Prime Minister Scrambles to Save His Job -- Again -- in Friday Vote, but Exasperation With High-Wire Act Spreads
By STACY MEICHTRY
ROME—Italian Prime Minister Silvio Berlusconi's address to the lower house of Parliament Thursday had all the makings of high political drama. The premier, buffeted by chronic infighting among his ranks over how to wrench Italy from the jaws of the euro-zone debt crisis, stood before Parliament, urging lawmakers to back his government in a confidence vote scheduled for Friday.
As Mr. Berlusconi took the stage, however, he was greeted by a half empty chamber, after it had been deserted by opposition lawmakers. His key ally, Northern League party leader Umberto Bossi, sat at the premier's side, repeatedly yawning. Even the premier hinted that Italy's political convulsions, though under scrutiny from financial markets, were becoming routine.
"We're aware of the risks that our country faces. The timing demanded by the markets isn't compatible with these political liturgies," Mr. Berlusconi said.
The scene captured the broader political and economic climate of a nation that has grown exasperated by Mr. Berlusconi's high-wire act, according to analysts, lawmakers and street protesters. The billionaire media mogul might wield the support of enough lawmakers to survive to the end of his mandate, they say, but he no longer wields the political authority to push through painful economic reforms needed to reboot Italy's stagnant economy.
Amid the stalemate, Italy languishes with high youth unemployment, no economic growth and a €1.9 trillion ($2.6 trillion) debt pile.
For nearly two years, the country's gilded salons have been abuzz with chatter that the "end of the Berlusconi era" is nigh. The premier's penchant for late-night parties has left him ensnared in multiple sex scandals, including a criminal trial on charges that he had sex with a then-17-year-old pole dancer—a charge he has steadfastly denied through a mix of indignation and bawdy jokes. Lately, the premier's attempts at humor have begun to miss the mark. A recent quip that he would name a new political party after female genitalia drew howls of protest across the country.
"We are way past being angry or disillusioned," said Michela Laperna, a 34-year-old social worker who joined hundreds of Italians who have begun camping across the street from the Bank of Italy's headquarters in Rome.
She and other protesters said they had long given up on protesting against Mr. Berlusconi specifically and were now directing their public criticism at a perceived attempt by Europe's governments and central banks to shift the burden of paying down Italy's debts to its youngest generations. "I'm afraid Berlusconi-ism won't end with Berlusconi. It has become a way of thinking, acting and dealing with everything that is public," she added.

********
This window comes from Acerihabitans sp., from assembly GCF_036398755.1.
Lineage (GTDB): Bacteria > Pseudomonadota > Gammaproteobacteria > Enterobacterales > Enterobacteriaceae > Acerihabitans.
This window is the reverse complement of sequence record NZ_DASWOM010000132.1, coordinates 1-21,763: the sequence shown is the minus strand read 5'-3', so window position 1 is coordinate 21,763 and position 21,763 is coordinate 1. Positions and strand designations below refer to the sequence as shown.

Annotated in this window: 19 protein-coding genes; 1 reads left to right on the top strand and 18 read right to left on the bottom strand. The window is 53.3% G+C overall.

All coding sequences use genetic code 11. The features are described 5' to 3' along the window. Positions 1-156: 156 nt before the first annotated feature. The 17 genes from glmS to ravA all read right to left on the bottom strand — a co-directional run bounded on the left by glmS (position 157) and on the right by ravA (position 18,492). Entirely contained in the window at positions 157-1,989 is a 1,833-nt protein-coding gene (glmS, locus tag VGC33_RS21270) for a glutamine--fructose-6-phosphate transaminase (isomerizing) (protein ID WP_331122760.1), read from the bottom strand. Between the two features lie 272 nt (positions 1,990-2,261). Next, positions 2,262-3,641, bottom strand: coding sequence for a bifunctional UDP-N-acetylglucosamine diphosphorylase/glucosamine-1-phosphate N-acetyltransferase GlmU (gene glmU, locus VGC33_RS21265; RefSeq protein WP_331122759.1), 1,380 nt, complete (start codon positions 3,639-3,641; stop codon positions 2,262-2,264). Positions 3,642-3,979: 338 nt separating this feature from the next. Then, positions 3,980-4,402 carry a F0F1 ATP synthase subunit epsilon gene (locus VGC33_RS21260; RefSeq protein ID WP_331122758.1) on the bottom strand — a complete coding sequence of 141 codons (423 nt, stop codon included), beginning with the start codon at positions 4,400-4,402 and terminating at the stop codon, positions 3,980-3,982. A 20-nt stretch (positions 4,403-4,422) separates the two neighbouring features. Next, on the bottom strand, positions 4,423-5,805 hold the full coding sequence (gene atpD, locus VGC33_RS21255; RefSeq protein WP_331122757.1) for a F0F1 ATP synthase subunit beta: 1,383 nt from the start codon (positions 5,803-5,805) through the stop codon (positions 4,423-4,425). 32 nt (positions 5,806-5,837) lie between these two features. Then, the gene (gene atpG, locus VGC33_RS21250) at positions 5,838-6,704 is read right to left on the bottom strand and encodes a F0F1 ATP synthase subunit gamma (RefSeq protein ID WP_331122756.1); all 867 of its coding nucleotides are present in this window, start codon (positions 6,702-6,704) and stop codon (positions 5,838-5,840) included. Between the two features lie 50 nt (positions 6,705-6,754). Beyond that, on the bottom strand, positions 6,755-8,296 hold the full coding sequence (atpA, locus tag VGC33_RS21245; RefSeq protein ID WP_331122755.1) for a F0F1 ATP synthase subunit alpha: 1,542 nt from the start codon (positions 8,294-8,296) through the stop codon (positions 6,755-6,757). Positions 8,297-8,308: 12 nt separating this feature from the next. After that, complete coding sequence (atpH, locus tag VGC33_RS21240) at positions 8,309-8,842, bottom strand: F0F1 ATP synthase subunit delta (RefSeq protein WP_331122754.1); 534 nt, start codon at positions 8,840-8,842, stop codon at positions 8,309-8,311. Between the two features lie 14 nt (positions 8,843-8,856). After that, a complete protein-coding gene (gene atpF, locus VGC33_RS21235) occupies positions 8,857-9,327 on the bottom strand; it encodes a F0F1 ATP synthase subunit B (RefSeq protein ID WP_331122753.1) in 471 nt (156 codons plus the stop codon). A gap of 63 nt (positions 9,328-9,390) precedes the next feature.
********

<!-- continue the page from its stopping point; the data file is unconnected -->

Part of the reason Italy's 18-year love-hate relationship with the leader endures is that Mr. Berlusconi's dominance has left Italy bereft of political leaders capable of taking the reins, lawmakers say. The careful balance of power among Mr. Berlusconi's lieutenants, as well as that among leaders in the left-wing opposition, depends on the premier remaining at the center of Italy's political landscape.
"It's as if the whole system is wrapped around Berlusconi, and nobody wants it to change," said Deborah Bergamini, a lawmaker in Mr. Berlusconi's political party. "It's a paradox." Mr. Berlusconi is determined to forge ahead with growth-boosting measures, she said, but lately the premier's normally sunny disposition has turned "a bit sad. I think he's a bit disillusioned. It's as if nobody understands you, or what you're trying to do."
Italy's center-left opposition is in disarray, while intrigues within Mr. Berlusconi's People of Freedom Party have assumed the overtones of Shakespearean tragedy, replete with lieutenants jockeying over who will succeed—or betray—the premier. Mr. Berlusconi is locked in a feud with his economy minister, Giulio Tremonti, over economic policy, while Claudio Scajola, a lawmaker and long-time colonel in Mr. Berlusconi's ranks, paved the way for the latest confidence vote by suggesting his support of the government could no longer be taken for granted.
Milan's right-wing daily Libero recently ran a front-page illustration depicting Mr. Scajola as Brutus, raising a blade behind an enrobed Mr. Berlusconi. Mr. Scajola, who hasn't responded to repeated requests for interviews, told lawmakers on Thursday he planned to back the coming confidence vote, prolonging Mr. Berlusconi's run and Italy's limbo.
"We have zero expectations in this government, but we also have zero expectations in the opposition," said Sara Palumbo, a 24-year-old student who had spent Wednesday night camped outside the Bank of Italy headquarters. "We don't feel represented at all, so we don't really care about what will happen tomorrow."
—Nathania Zevi contributed to this article.
fonte: http://online.wsj.com/article/SB1000142 ... TopStories" onclick="window.open(this.href);return false;
Nci vannu terra terra, peri e mmani;
E pa malignità brutta e superba,
Ccà non crisci chi erba, erba, erba"